Former New York mayor Rudy Giuliani
WASHINGTON (CNN) - Former New York Mayor Rudolph Giuliani raked in $17 million in campaign funds in the past three months, topping his two leading GOP rivals in fund-raising for the quarter, the Giuliani campaign announced Monday.
The figures came out shortly after former Massachusetts Gov. Mitt Romney announced he had raised $14 million in the second quarter and had lent his campaign an additional $6.5 million. Romney's campaign said the $14 million raised was all for the GOP primary campaign, while a Giuliani campaign aide told CNN that $15 million of the former mayor's take can be spent for the primary.
Giuliani brought in nearly $2 million more than in the first quarter, when he trailed Romney. The campaign had more than $18 million remaining in the bank by the end of June, $3 million of which must be reserved for a possible general election race, the Giuliani aide said.
"We are thrilled by our fund-raising this quarter and are running a strong and efficient campaign. We are well positioned to win both the primary and the general elections," campaign manager Michael DuHaime said in a statement announcing the results. "We are serious about being good stewards with the money that has been entrusted to us."
Giuliani has led many early polls of the GOP field, with Romney and Sen. John McCain of Arizona rounding out the top tier of candidates in both money and polling.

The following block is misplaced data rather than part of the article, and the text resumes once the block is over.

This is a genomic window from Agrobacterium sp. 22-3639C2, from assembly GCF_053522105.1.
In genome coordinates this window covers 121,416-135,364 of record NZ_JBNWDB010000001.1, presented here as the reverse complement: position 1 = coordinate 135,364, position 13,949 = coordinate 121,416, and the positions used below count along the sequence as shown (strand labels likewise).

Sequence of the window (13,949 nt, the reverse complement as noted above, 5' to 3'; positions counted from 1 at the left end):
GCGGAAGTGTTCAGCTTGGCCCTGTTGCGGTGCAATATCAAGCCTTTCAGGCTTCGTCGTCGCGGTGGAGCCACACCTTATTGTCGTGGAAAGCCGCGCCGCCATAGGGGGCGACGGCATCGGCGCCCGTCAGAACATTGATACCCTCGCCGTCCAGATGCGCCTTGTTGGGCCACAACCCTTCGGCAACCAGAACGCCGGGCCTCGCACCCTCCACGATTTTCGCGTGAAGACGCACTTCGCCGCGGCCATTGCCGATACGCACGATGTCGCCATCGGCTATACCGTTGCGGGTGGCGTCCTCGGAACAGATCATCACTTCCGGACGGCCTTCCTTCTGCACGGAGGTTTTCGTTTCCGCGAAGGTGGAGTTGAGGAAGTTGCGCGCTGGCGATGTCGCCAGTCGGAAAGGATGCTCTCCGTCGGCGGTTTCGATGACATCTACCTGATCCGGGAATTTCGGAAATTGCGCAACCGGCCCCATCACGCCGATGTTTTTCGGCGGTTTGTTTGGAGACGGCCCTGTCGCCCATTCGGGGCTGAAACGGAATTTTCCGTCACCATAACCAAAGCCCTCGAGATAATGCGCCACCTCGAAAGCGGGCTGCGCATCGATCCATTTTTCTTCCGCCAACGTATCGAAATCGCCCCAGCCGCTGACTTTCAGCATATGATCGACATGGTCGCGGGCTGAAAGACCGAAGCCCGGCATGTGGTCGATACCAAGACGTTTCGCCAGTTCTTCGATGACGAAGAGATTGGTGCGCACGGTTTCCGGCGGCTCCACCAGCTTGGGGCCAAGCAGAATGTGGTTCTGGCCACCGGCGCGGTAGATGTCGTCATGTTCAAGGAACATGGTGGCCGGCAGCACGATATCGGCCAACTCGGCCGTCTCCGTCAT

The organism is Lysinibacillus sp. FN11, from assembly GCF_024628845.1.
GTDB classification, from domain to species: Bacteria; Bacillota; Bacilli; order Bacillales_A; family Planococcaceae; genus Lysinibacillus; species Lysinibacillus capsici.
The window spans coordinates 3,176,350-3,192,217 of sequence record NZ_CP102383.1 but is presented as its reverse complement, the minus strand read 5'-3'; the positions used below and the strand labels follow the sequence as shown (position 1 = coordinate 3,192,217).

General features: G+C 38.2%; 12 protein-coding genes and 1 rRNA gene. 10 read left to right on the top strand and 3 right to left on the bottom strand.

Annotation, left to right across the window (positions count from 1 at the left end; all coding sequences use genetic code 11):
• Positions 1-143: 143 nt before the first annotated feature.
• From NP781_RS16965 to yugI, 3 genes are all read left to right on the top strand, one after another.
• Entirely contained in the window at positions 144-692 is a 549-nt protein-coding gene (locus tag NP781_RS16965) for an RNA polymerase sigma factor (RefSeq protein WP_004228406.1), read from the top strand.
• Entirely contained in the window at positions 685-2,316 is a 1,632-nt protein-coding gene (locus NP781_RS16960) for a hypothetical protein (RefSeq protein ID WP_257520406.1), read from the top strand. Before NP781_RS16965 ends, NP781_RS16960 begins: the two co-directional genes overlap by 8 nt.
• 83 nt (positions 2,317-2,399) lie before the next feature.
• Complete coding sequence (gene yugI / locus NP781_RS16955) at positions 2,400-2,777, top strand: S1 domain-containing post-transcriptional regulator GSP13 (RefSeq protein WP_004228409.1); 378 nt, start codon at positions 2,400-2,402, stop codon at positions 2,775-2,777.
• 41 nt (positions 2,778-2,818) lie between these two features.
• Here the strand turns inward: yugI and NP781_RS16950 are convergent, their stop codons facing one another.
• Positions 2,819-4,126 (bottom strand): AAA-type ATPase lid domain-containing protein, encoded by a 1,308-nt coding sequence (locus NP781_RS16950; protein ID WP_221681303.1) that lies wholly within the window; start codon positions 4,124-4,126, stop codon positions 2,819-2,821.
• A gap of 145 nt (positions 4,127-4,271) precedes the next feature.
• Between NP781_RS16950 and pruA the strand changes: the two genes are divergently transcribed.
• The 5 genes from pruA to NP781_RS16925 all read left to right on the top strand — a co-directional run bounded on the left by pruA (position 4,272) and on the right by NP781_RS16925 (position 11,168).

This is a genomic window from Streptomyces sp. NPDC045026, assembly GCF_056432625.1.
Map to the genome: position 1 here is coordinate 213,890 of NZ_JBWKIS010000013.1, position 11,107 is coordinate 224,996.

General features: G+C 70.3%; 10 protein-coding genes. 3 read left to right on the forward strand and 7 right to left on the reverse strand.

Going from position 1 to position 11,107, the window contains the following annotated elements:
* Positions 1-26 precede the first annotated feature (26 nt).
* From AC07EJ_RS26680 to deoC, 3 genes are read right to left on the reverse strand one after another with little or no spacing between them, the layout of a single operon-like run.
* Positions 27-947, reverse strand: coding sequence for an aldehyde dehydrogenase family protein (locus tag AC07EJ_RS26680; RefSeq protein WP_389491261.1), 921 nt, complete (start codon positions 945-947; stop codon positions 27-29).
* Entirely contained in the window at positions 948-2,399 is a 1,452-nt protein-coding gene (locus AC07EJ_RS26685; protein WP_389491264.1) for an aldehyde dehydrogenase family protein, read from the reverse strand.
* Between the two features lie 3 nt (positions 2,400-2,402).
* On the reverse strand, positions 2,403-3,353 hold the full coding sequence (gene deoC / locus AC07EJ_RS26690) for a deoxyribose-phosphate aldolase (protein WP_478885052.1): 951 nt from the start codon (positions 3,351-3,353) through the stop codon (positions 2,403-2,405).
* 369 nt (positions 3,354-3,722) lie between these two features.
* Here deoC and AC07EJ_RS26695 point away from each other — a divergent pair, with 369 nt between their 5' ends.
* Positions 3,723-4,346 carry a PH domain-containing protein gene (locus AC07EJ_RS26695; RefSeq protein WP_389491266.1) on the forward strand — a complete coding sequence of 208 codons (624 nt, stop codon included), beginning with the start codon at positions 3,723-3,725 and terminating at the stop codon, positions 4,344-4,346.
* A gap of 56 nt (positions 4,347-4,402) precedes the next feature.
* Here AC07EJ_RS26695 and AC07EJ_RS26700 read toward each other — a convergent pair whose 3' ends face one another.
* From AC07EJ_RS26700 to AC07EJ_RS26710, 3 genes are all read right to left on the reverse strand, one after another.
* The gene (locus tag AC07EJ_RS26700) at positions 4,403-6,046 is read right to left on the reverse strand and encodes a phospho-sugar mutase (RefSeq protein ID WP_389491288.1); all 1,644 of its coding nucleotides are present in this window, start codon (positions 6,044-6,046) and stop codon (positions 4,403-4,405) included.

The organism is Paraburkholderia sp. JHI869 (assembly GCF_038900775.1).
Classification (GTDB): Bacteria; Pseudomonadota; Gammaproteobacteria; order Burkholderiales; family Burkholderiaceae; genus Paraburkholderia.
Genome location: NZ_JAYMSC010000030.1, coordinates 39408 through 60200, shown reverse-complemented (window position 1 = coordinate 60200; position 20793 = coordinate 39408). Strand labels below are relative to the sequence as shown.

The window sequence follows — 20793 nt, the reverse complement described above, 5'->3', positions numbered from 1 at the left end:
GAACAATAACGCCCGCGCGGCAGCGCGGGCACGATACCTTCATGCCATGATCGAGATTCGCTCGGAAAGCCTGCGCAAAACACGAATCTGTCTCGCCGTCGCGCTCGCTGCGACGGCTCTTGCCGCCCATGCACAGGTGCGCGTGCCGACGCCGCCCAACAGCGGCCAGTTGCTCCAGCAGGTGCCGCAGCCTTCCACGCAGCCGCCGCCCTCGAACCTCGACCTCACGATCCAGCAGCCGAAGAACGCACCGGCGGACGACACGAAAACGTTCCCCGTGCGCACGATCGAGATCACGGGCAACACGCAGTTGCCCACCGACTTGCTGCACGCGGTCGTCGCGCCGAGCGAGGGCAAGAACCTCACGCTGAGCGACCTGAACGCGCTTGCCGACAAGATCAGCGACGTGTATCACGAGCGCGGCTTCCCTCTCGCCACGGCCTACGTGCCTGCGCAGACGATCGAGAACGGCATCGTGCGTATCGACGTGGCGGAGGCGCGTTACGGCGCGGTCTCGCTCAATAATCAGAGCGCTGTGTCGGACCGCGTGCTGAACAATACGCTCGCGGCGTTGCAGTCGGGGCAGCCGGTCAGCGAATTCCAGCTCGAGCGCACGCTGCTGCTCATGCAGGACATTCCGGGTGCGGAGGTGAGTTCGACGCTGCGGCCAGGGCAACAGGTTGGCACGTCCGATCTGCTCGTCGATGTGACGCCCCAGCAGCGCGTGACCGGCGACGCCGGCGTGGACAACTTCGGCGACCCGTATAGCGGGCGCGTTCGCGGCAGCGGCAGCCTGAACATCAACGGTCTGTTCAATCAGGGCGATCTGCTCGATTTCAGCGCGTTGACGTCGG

The announcements by Giuliani and Romney came a day after McCain's 2008 campaign announced it was cutting staff and restructuring after seeing second-quarter fund-raising skid from $13 million to $11 million. A McCain aide told CNN that all but $850,000 of the $11.2 million was in primary donations.
Romney's fund-raising fell by nearly $7 million after a $21 million first quarter. But the campaign had $12 million in cash left on hand, compared to just $2 million for McCain.
Stuart Rothenberg, editor of the non-partisan Rothenberg Political Report, noted that while Giuliani and Romney lead the GOP pack in fund-raising, raising money is not the sole measure in predicting who is going to win a presidential nomination.
"I think the numbers reflect a showing of which candidates have some momentum and are generating the greatest excitement and interest," Rothenberg said. "But ultimately the Republican and Democratic races are about Iowa, New Hampshire and appealing to primary voters and caucus voters. Money is only a part of each of these campaigns."
- CNN's Mark Preston and Matt Smith